We are now a little over half way through the first year of the new gender pay gap reporting regime. By the end of October, with just five months of the reporting window remaining, only around 200 of the estimated 9,000 in scope companies had filed their reports.
However, there are some lessons that we can learn from the companies that have reported so far. In terms of the hard data:
- The sector with the highest rate of reporting is human, health and social work activities which makes up approximately 11% of the total responses to date.
- Perhaps unsurprisingly, the financial and insurance services sector makes up just 3.6% of responses to date.
- The average hourly pay gap reported so far is 11.1%, which suggests that companies with better gender pay gaps are disproportionately represented in the first wave of reports. The Office for National Statistics reported in October 2017 that the national gender pay gap was 18.4%.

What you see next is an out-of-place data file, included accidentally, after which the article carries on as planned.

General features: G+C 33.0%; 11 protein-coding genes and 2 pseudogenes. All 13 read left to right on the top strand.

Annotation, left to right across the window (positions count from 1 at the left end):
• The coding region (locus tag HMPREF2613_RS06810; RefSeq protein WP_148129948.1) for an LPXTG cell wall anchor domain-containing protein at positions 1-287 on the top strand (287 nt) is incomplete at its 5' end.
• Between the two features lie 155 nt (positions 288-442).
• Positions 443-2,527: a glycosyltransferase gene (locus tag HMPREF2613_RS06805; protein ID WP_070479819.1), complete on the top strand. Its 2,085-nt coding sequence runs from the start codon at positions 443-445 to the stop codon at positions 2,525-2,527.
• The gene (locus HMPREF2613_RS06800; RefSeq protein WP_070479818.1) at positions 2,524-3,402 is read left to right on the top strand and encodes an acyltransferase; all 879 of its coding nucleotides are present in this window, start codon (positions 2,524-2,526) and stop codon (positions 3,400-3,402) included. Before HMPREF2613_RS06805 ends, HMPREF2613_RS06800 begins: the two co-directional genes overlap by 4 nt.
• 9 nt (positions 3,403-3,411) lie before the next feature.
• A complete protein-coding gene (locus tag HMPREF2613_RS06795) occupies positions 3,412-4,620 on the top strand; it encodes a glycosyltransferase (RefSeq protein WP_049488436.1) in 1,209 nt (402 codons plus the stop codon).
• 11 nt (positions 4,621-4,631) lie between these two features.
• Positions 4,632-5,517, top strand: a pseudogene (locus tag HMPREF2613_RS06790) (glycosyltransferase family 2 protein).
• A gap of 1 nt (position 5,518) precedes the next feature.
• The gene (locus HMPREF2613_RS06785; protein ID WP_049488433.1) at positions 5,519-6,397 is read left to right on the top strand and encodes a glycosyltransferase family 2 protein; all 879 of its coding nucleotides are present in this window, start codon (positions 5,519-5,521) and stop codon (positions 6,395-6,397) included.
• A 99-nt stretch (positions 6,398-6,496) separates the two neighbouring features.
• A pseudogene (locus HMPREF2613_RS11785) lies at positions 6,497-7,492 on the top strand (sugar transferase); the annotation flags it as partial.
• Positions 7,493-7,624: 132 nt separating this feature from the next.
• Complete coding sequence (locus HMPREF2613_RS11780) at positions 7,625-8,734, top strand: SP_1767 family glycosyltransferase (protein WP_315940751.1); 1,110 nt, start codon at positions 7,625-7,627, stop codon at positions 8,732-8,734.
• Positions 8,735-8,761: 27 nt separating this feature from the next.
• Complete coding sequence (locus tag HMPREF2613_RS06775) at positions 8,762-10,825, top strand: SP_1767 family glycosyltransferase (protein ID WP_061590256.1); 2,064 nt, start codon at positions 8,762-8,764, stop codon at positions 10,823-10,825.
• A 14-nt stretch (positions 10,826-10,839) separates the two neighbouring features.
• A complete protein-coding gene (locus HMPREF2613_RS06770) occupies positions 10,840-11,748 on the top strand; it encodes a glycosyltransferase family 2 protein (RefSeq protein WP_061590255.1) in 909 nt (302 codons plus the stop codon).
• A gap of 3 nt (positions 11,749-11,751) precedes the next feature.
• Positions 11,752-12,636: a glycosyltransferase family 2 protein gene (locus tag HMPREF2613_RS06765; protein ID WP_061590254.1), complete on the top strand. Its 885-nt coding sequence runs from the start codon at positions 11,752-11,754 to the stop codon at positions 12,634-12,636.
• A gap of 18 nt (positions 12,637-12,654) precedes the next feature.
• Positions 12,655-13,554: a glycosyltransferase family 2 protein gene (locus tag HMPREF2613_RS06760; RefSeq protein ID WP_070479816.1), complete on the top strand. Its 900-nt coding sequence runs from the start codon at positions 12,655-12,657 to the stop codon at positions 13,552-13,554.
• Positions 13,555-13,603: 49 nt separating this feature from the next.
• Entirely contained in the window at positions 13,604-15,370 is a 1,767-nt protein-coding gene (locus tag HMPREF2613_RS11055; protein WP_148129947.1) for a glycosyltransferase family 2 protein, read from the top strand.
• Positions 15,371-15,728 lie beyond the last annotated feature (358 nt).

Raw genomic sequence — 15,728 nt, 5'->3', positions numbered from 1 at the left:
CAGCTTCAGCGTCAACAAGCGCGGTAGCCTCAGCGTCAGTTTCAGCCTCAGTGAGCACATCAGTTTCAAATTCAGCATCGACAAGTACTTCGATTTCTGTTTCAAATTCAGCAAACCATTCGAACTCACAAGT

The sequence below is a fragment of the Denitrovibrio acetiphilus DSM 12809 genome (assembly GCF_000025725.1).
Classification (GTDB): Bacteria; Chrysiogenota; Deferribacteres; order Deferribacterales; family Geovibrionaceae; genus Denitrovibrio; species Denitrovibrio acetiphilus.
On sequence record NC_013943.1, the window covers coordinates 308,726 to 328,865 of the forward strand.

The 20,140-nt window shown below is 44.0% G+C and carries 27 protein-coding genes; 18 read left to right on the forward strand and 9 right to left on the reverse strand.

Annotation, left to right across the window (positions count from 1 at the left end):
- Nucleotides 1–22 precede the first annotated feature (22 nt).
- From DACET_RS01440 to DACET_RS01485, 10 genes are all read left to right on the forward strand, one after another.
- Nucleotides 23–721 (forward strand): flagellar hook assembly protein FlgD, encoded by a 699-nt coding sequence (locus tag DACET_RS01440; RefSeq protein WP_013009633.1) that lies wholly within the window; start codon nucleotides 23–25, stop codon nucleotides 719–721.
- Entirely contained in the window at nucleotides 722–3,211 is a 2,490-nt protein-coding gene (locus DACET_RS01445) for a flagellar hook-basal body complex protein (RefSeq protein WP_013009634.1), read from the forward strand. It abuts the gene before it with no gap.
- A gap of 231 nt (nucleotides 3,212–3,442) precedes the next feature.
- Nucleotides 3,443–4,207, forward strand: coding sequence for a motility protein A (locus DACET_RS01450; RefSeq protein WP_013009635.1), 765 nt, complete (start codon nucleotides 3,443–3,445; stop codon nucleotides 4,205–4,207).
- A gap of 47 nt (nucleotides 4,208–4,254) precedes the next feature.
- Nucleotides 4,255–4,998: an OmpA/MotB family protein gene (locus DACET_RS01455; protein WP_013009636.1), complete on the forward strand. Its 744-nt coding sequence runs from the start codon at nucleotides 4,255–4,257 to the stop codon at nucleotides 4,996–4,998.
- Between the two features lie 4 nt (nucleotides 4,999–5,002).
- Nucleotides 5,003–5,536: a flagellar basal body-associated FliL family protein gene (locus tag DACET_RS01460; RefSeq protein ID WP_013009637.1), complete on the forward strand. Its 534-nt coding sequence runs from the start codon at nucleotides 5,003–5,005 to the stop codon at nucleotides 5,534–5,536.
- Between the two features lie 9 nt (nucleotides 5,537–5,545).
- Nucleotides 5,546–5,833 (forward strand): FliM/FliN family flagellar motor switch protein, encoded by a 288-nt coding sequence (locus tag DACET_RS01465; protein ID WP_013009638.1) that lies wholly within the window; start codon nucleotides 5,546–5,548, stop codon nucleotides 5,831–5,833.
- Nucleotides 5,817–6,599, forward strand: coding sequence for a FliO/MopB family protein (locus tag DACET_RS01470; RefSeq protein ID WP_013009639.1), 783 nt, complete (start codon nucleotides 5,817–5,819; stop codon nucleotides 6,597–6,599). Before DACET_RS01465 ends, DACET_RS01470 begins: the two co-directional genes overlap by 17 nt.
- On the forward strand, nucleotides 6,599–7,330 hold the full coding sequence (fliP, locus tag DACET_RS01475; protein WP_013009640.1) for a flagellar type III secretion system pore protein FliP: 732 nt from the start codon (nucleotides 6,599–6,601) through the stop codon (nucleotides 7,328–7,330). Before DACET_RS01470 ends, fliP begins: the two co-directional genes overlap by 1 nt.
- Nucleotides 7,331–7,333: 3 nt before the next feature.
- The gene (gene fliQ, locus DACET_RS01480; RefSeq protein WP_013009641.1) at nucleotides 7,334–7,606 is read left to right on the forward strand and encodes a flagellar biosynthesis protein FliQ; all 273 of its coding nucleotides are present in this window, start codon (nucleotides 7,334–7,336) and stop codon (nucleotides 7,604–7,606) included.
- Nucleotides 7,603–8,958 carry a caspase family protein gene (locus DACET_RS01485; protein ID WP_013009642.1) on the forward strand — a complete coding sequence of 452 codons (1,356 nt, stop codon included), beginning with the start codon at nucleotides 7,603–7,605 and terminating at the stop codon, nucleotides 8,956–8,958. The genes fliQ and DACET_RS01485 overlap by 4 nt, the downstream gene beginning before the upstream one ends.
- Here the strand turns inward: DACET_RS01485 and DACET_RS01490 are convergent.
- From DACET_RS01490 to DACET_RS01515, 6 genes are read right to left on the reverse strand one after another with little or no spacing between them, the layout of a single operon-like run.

- Of those who have reported so far, the largest hourly gender pay gap is 54.2%.
- Less than 0.1% of responses to date have shown either no gender pay gap, or a gender pay gap in favour of women.
Interestingly, three out of the Big 4 accountancy practices have reported. This process may have been driven by the fact that PwC has been reporting its gender pay gap for many years. PwC's pay gap is below the national average at 13.1% (all figures are median), however it did demonstrate a bonus gender pay gap of 32.3%. Deloitte LLP reported a pay gap of 12.1% and a bonus pay gap of 41.2%. Ernst & Young reported a pay gap of 14.8% with a bonus gender pay gap of 35.2%. KPMG is yet to report.
In terms of the style of reporting, it is too early to draw any concrete conclusions. It is noteworthy, however, that the Government website is deliberately stark and not designed to help employers put their numbers in context. In particular, there is no place for the (optional) narrative, so it does rely upon people viewing the data to click through to the respondent's own website to find out any additional information that explains the figures. We may therefore see independent reports produced by companies wishing to retain more control over the context of their statistics, as illustrated by the long form report produced by the BBC, which is yet to formally file its data.